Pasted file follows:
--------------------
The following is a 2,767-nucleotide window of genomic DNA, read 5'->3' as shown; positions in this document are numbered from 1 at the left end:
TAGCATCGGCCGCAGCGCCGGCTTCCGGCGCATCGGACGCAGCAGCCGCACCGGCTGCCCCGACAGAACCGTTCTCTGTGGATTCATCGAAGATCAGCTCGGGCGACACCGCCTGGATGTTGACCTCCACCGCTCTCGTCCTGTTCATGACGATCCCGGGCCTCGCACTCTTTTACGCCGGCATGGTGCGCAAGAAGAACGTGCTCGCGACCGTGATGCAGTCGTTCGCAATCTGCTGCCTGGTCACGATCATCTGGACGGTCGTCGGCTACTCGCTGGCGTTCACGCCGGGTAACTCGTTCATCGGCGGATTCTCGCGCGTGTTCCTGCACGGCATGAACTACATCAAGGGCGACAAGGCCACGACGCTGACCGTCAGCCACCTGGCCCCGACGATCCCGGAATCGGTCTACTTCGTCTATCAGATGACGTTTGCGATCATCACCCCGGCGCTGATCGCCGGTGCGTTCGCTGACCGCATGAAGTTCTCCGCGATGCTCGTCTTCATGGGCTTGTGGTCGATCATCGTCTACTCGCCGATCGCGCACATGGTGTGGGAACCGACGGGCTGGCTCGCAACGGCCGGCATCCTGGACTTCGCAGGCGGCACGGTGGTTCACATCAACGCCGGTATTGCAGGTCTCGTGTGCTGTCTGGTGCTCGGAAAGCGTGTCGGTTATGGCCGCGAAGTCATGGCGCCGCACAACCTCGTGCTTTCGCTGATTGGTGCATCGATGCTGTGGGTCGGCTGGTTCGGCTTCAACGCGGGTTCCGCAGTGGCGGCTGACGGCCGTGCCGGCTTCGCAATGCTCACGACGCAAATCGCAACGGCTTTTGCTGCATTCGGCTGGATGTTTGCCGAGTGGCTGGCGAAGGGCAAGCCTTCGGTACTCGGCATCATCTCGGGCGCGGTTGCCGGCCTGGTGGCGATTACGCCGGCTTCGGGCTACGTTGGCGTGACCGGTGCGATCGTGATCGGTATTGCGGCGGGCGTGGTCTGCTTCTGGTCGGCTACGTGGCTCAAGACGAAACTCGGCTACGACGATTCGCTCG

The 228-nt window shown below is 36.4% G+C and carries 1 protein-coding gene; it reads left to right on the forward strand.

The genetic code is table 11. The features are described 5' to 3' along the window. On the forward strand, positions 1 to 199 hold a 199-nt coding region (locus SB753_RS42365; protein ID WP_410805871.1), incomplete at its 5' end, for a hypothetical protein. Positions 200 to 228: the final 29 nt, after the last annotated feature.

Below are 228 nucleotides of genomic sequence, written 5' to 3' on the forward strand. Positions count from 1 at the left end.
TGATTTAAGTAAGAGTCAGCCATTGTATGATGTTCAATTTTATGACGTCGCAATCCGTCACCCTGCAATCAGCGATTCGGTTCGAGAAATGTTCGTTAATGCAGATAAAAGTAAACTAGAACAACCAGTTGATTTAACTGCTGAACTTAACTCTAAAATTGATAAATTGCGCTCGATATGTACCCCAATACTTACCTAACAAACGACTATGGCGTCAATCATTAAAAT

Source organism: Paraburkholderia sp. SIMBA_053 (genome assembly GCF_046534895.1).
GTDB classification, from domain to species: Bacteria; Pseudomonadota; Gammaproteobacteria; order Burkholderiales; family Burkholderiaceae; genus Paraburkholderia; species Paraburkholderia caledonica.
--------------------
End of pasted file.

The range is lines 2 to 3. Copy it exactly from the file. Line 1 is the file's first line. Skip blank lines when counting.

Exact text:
TAGCATCGGCCGCAGCGCCGGCTTCCGGCGCATCGGACGCAGCAGCCGCACCGGCTGCCCCGACAGAACCGTTCTCTGTGGATTCATCGAAGATCAGCTCGGGCGACACCGCCTGGATGTTGACCTCCACCGCTCTCGTCCTGTTCATGACGATCCCGGGCCTCGCACTCTTTTACGCCGGCATGGTGCGCAAGAAGAACGTGCTCGCGACCGTGATGCAGTCGTTCGCAATCTGCTGCCTGGTCACGATCATCTGGACGGTCGTCGGCTACTCGCTGGCGTTCACGCCGGGTAACTCGTTCATCGGCGGATTCTCGCGCGTGTTCCTGCACGGCATGAACTACATCAAGGGCGACAAGGCCACGACGCTGACCGTCAGCCACCTGGCCCCGACGATCCCGGAATCGGTCTACTTCGTCTATCAGATGACGTTTGCGATCATCACCCCGGCGCTGATCGCCGGTGCGTTCGCTGACCGCATGAAGTTCTCCGCGATGCTCGTCTTCATGGGCTTGTGGTCGATCATCGTCTACTCGCCGATCGCGCACATGGTGTGGGAACCGACGGGCTGGCTCGCAACGGCCGGCATCCTGGACTTCGCAGGCGGCACGGTGGTTCACATCAACGCCGGTATTGCAGGTCTCGTGTGCTGTCTGGTGCTCGGAAAGCGTGTCGGTTATGGCCGCGAAGTCATGGCGCCGCACAACCTCGTGCTTTCGCTGATTGGTGCATCGATGCTGTGGGTCGGCTGGTTCGGCTTCAACGCGGGTTCCGCAGTGGCGGCTGACGGCCGTGCCGGCTTCGCAATGCTCACGACGCAAATCGCAACGGCTTTTGCTGCATTCGGCTGGATGTTTGCCGAGTGGCTGGCGAAGGGCAAGCCTTCGGTACTCGGCATCATCTCGGGCGCGGTTGCCGGCCTGGTGGCGATTACGCCGGCTTCGGGCTACGTTGGCGTGACCGGTGCGATCGTGATCGGTATTGCGGCGGGCGTGGTCTGCTTCTGGTCGGCTACGTGGCTCAAGACGAAACTCGGCTACGACGATTCGCTCG

The 228-nt window shown below is 36.4% G+C and carries 1 protein-coding gene; it reads left to right on the forward strand.